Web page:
According to the report, insurers' capital adequacy (their capital-to-risk ratio) will decline by 0.5 percent a year over the period of 2016 to 2050. To compensate for this shortfall, many insurers may have to cut their dividend payments to shareholders by 5 to 10 percent.
"Climate change could affect insurers' prospective capital adequacy through reducing earnings and by increasing the level of required capital, if its impact is not anticipated," the report says. "Earnings will be affected, not only by the potential for higher weather-related claims, but also through lower investment returns."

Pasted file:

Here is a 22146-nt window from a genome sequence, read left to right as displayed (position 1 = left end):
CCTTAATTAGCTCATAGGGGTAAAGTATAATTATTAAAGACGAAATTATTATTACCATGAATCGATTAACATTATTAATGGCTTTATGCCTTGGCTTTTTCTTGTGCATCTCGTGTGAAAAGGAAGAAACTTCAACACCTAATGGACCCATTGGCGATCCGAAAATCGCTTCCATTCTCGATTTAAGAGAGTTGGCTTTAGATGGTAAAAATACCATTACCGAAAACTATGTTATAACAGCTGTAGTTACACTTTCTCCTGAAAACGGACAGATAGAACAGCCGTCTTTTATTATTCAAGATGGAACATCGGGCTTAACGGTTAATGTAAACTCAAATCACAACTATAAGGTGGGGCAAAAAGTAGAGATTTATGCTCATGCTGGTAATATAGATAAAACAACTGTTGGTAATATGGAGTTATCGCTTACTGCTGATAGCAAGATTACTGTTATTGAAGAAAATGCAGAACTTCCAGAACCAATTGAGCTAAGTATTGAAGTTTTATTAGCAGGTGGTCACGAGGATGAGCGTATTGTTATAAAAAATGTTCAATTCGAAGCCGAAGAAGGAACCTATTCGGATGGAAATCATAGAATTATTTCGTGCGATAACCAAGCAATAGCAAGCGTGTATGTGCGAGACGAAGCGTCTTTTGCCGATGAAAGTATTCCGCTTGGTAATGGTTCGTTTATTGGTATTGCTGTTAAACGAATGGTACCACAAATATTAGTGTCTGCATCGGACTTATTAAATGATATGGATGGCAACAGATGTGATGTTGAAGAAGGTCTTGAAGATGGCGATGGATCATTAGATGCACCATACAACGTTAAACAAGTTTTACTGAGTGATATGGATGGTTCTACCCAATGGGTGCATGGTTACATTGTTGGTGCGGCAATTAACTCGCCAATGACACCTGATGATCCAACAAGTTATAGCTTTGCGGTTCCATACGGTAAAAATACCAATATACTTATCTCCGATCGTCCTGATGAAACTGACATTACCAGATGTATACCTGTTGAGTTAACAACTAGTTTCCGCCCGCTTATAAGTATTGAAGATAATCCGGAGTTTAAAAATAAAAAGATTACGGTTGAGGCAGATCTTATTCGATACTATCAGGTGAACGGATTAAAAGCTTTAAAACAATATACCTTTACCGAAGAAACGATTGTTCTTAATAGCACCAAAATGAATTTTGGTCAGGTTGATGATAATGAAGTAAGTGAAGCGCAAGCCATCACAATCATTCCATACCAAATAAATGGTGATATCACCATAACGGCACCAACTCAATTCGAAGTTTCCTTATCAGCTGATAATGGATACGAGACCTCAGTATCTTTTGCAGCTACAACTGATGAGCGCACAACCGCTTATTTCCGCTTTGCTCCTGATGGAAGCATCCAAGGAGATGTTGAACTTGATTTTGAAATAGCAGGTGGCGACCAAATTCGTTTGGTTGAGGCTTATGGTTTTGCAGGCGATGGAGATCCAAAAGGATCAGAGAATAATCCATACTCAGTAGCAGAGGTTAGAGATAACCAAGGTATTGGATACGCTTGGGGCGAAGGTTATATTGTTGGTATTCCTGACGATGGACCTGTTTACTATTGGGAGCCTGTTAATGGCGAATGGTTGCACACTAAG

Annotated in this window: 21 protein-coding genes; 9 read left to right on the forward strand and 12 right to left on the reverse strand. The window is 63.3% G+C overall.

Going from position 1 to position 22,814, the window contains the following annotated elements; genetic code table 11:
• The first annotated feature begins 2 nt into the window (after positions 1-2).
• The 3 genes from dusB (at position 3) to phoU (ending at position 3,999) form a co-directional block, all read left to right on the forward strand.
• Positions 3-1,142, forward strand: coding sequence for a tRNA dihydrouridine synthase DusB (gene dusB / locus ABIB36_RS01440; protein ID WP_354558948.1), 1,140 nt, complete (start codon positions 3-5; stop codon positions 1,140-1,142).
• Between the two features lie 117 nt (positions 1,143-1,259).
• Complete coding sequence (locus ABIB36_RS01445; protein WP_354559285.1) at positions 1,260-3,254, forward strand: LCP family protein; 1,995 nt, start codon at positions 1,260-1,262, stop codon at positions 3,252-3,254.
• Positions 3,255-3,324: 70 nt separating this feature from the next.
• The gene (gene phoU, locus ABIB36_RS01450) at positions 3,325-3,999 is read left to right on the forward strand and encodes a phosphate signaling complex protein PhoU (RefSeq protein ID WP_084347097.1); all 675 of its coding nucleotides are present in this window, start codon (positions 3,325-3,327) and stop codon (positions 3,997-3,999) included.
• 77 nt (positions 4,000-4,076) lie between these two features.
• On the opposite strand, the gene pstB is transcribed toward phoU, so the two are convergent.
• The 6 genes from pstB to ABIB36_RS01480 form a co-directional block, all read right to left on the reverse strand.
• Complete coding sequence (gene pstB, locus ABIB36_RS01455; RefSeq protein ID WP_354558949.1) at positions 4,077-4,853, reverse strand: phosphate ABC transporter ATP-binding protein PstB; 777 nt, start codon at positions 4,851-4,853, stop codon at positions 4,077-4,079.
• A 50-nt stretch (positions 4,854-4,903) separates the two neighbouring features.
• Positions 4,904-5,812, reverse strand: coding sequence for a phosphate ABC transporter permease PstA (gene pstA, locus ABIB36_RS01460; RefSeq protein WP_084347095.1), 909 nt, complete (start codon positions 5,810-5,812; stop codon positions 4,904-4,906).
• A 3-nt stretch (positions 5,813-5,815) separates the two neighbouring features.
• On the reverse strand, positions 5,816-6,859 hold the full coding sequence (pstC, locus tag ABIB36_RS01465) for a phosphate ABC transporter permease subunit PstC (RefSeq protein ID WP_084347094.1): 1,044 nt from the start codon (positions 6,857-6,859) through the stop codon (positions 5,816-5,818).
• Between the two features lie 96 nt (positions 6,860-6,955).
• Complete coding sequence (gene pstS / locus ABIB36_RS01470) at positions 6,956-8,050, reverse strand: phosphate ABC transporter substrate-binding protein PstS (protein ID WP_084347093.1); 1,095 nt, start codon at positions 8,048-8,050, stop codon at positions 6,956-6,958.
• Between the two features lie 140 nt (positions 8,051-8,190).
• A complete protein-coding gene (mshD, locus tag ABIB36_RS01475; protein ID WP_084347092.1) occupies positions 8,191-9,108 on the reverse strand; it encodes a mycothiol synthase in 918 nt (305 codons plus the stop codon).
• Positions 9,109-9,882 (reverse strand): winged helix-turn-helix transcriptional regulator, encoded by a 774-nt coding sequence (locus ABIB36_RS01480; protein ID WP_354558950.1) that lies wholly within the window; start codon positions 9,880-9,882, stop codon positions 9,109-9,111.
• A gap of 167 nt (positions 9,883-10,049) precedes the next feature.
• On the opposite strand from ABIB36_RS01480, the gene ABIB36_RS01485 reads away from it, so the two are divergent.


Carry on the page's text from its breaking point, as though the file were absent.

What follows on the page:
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The report's analysis echoes warnings made by Bank of England governor Mark Carney in September about the effect climate change will have on the insurance industry.
He pointed out that weather patterns are shifting and the number of weather-related insurance claims have tripled since the 1980s.
"The exposure of UK investors, including insurance companies, to these shifts is potentially huge," he said during the speech at a Lloyd's of London dinner. "The challenges currently posed by climate change pale in significance compared with what might come."
Carney also warned that some insurers are undervaluing their potential losses by up to 50 percent, as climate change and weather events could lead to more insurance claims.